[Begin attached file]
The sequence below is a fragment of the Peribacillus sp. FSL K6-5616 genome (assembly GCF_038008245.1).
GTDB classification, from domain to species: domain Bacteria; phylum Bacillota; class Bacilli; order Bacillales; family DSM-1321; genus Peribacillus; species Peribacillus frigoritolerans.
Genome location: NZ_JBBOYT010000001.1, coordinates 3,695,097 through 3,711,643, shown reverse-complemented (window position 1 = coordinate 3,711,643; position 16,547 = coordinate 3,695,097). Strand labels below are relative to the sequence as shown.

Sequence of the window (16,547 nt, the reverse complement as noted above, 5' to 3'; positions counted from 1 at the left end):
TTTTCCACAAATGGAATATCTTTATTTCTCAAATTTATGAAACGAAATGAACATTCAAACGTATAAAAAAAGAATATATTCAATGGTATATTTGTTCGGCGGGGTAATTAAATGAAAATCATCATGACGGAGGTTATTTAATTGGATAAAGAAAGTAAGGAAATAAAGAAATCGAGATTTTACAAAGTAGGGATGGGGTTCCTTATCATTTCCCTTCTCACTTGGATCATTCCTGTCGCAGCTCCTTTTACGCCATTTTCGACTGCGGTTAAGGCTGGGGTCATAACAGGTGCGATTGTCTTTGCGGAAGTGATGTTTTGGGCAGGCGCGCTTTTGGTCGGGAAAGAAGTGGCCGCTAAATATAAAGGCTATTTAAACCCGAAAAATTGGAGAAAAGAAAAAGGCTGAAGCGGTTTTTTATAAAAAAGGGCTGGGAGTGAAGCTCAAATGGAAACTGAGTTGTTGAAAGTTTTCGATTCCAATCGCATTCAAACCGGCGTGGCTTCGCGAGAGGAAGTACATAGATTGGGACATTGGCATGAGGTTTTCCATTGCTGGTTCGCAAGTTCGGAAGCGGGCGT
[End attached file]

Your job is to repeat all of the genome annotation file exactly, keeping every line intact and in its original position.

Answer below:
The sequence below is a fragment of the Peribacillus sp. FSL K6-5616 genome (assembly GCF_038008245.1).
GTDB classification, from domain to species: domain Bacteria; phylum Bacillota; class Bacilli; order Bacillales; family DSM-1321; genus Peribacillus; species Peribacillus frigoritolerans.
Genome location: NZ_JBBOYT010000001.1, coordinates 3,695,097 through 3,711,643, shown reverse-complemented (window position 1 = coordinate 3,711,643; position 16,547 = coordinate 3,695,097). Strand labels below are relative to the sequence as shown.

Sequence of the window (16,547 nt, the reverse complement as noted above, 5' to 3'; positions counted from 1 at the left end):
TTTTCCACAAATGGAATATCTTTATTTCTCAAATTTATGAAACGAAATGAACATTCAAACGTATAAAAAAAGAATATATTCAATGGTATATTTGTTCGGCGGGGTAATTAAATGAAAATCATCATGACGGAGGTTATTTAATTGGATAAAGAAAGTAAGGAAATAAAGAAATCGAGATTTTACAAAGTAGGGATGGGGTTCCTTATCATTTCCCTTCTCACTTGGATCATTCCTGTCGCAGCTCCTTTTACGCCATTTTCGACTGCGGTTAAGGCTGGGGTCATAACAGGTGCGATTGTCTTTGCGGAAGTGATGTTTTGGGCAGGCGCGCTTTTGGTCGGGAAAGAAGTGGCCGCTAAATATAAAGGCTATTTAAACCCGAAAAATTGGAGAAAAGAAAAAGGCTGAAGCGGTTTTTTATAAAAAAGGGCTGGGAGTGAAGCTCAAATGGAAACTGAGTTGTTGAAAGTTTTCGATTCCAATCGCATTCAAACCGGCGTGGCTTCGCGAGAGGAAGTACATAGATTGGGACATTGGCATGAGGTTTTCCATTGCTGGTTCGCAAGTTCGGAAGCGGGCGT